Kate Crawford Discusses Discrimination Concerns with Developing AI Language Model Systems

By TAP Staff Blogger

Posted on August 29, 2022


I’m much more concerned about the types of harms these [artificial intelligence] systems are already doing the world in terms of discrimination and biases in things like the criminal justice system or education or healthcare. I think we’ve got much, shall we say, real term concerns that we should be focused on rather than this fear that we might be creating something like Hal in “2001.” It’s really a long way off, if we ever get there.
- Dr. Kate Crawford, from an interview with France 24


Earlier this summer, a Washington Post article, “Google fired engineer who said its AI was sentient,” prompted a debate about advances in AI (artificial intelligence), public misunderstanding of how these machine-learning systems work, and corporate responsibility.


France 24 reached out to Dr. Kate Crawford, Research Professor at USC Annenberg and Senior Principal Researcher at Microsoft Research, NYC, to share her insights from over 20 years working to understand large-scale data systems, machine learning, and AI in the contexts of labor, politics, and the environment.


Below are a few excerpts from this interview, “Google's 'sentient' AI system LaMDA 'is really just a very large chatbot'” (France 24, June 15, 2022). The entire interview is available below.


Google’s LaMDA Is a Machine-Learning Language Model for Dialogue Applications


I think the reality is these systems [machine-learning language models such as Google’s LaMDA], in terms of the way that they engage, are really not much more complicated than very large statistical analysis at scale. There’s nothing specifically about the way the model is working that we should be worried about. Instead perhaps, we might be more worried about the types of biases or stereotypes that are very commonly built into these models. They are famous for producing forms of speech that are very hateful, or full of misinformation or dehumanizing language. And actually that’s a much harder problem for tech companies to solve.


I would suggest in fact –and this is why I wrote a book called Atlas of AI on this topic – that these models are neither artificial nor intelligent. They are in fact just built of huge amounts of dialogue that’s been extracted from the internet and then it’s basically just producing different sorts of responses based on things you say.


What Are Important Legislative Actions to Consider as AI Systems Develop?


Personally I think there’s a lot that can be done that is low-hanging fruit in legislative domain. Right now we don’t have individual rights of actions against a system that might prevent you from getting a job or getting into a school. And we’ve seen lots of instances where there have been protests against AI systems that have been coming back with incorrect grades for students in the UK, for example. Or actually producing discriminating results in terms of refugees trying to gain access to particular countries across Europe. These are the sorts of test cases that we’re seeing. Legislation really needs to respond by first of all creating these rights of action. Secondly, I would say, by creating more systems of transparency so that we can see how these systems are working. For example, trade secrecy law is commonly used as a way to prevent researchers and auditors from looking at how an AI system is working to see how it might be producing forms of harm. There are certainly ways we can address that with law in ways that would help us figure out both short and medium term effects of these kinds of systems.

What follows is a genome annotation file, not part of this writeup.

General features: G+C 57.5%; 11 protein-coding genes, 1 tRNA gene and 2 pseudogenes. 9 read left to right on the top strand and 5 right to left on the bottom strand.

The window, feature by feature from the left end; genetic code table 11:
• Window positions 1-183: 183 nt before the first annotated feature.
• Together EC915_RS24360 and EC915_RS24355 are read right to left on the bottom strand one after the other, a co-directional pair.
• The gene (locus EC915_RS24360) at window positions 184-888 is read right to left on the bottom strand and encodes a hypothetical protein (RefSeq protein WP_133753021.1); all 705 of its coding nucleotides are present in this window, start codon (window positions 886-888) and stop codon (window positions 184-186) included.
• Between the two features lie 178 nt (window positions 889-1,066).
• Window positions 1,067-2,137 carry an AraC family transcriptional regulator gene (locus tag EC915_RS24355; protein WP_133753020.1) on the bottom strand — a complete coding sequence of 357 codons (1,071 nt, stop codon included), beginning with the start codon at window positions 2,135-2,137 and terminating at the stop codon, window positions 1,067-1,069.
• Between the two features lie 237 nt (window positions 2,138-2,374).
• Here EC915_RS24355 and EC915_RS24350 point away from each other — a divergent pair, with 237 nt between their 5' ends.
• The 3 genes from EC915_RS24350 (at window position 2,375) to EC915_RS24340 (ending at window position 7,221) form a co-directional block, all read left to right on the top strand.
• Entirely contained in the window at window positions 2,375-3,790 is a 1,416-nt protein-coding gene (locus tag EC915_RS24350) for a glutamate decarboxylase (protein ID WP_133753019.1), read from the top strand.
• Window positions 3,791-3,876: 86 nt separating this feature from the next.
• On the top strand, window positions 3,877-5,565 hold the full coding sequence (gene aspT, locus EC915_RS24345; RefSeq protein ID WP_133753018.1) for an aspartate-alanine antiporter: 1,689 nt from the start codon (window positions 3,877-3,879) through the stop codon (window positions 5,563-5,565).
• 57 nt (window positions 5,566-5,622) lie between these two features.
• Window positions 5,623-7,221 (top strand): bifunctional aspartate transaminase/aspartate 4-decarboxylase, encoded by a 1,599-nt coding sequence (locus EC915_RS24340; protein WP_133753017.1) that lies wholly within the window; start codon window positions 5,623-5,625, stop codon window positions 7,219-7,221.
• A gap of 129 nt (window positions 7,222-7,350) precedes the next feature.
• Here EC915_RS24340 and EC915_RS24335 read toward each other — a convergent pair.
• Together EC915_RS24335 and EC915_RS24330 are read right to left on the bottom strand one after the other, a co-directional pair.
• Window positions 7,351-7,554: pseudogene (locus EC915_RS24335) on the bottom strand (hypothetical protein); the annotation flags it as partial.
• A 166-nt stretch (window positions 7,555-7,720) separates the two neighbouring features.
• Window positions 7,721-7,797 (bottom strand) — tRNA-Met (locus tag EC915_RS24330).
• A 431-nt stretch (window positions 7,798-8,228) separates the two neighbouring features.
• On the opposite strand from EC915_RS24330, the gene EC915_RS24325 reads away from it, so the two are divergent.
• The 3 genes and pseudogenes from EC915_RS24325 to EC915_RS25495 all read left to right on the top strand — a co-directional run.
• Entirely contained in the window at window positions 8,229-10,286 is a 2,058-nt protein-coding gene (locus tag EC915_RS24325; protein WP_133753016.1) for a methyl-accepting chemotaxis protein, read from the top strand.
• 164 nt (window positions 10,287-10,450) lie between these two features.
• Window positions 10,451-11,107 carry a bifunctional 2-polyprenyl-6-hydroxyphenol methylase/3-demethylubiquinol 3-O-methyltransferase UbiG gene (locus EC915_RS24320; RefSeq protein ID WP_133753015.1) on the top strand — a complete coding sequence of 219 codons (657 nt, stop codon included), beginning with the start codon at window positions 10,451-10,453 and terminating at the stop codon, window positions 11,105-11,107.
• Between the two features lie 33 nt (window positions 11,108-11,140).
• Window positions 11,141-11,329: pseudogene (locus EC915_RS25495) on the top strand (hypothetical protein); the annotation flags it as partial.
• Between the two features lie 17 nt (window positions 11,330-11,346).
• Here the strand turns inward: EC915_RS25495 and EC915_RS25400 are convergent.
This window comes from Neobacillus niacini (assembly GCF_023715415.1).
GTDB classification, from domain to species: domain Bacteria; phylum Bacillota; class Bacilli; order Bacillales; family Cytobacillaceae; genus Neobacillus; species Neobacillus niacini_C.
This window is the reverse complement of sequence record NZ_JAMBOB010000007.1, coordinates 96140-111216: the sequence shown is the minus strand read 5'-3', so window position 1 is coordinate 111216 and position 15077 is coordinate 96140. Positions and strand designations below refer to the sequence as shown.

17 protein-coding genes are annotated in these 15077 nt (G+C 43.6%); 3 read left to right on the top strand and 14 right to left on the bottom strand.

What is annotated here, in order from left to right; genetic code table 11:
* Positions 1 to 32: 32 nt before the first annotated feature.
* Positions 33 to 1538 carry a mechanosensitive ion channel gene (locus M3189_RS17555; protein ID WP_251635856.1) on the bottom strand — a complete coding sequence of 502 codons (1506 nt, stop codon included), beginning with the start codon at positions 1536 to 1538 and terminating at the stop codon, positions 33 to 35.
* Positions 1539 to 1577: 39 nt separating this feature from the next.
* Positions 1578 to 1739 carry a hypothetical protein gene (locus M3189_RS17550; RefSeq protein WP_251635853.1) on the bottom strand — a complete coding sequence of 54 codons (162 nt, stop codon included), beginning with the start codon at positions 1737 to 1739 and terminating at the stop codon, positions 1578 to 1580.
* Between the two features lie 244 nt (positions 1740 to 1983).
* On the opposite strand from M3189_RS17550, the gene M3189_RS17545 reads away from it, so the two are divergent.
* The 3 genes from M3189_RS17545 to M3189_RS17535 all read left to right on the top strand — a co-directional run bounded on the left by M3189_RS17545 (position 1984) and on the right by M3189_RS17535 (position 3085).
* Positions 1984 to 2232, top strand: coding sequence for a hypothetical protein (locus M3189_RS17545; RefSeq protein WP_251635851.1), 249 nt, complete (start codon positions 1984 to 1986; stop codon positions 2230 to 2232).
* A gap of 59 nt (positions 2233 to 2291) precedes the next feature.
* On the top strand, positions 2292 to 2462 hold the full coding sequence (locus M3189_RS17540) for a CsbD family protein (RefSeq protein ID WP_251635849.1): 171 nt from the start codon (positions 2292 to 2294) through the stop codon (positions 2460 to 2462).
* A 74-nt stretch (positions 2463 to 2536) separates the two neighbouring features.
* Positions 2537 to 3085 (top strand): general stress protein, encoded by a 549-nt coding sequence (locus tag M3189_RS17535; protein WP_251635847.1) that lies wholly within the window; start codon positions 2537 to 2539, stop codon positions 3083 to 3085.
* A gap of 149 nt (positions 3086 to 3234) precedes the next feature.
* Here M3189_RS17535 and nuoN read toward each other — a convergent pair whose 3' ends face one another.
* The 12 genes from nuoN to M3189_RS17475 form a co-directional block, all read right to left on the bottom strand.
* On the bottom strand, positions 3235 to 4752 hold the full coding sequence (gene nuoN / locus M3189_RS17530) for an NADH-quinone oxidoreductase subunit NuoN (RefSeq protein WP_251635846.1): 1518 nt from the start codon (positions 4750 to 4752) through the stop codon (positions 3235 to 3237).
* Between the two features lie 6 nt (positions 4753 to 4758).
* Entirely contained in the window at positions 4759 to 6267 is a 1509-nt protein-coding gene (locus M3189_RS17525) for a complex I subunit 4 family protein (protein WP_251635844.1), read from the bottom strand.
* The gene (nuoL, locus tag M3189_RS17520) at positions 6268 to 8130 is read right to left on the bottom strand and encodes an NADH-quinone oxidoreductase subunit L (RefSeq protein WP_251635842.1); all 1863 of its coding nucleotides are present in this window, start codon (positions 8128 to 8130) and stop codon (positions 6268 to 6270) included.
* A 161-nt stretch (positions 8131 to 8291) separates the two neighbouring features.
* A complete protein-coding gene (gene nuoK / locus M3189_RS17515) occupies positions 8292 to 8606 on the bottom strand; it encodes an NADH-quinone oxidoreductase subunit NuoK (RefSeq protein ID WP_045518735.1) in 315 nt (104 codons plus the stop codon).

And there is something important that is going on which is in order to create these very large models that we’re starting to see –for example, the one that Google is using called LaMDA –these are vast machine-learning models that cost an enormous amount of money to make and they burn a huge amount of energy to run. If you look at the world, there are really only a few companies that can afford to build things at this scale, and certainly very few universities can compete. So what we’re seeing is a system where more and more power is being put into fewer and fewer hands. It’s now an extremely concentrated industry. The sorts of questions that I think we need to be asking are what are the kind of democratic implications where just a few companies get to create the systems that are remapping the world, and telling us how things should look and how they’re named? I think this is something that we should be spending a lot more time thinking about. And that is ultimately a question for the public.


Watch the full interview: “Google's 'sentient' AI system LaMDA 'is really just a very large chatbot'” (France 24, June 15, 2022).



Kate Crawford is a leading scholar of the social and political implications of artificial intelligence. Her latest book is Atlas of AI: Power, Politics and the Planetary Costs of Artificial Intelligence (Yale University Press, 2021). Dr. Crawford is a Research Professor of Communication and Science and Technology Studies at USC’s Annenberg School for Communication and Journalism and a Senior Principal Researcher at Microsoft Research in New York. Additionally, she currently holds the inaugural visiting chair for AI and justice at the École Normale Supérieure in Paris.


Dr. Crawford’s work also includes collaborative projects and visual investigations. Her project Anatomy of an AI System with Vladan Joler — which maps the full lifecycle of the Amazon Echo — won the Beazley Design of the Year Award in 2019, and is in the permanent collection of the Museum of Modern Art in New York. Her collaboration with the artist Trevor Paglen, "Excavating AI," won the Ayrton Prize from the British Society for the History of Science.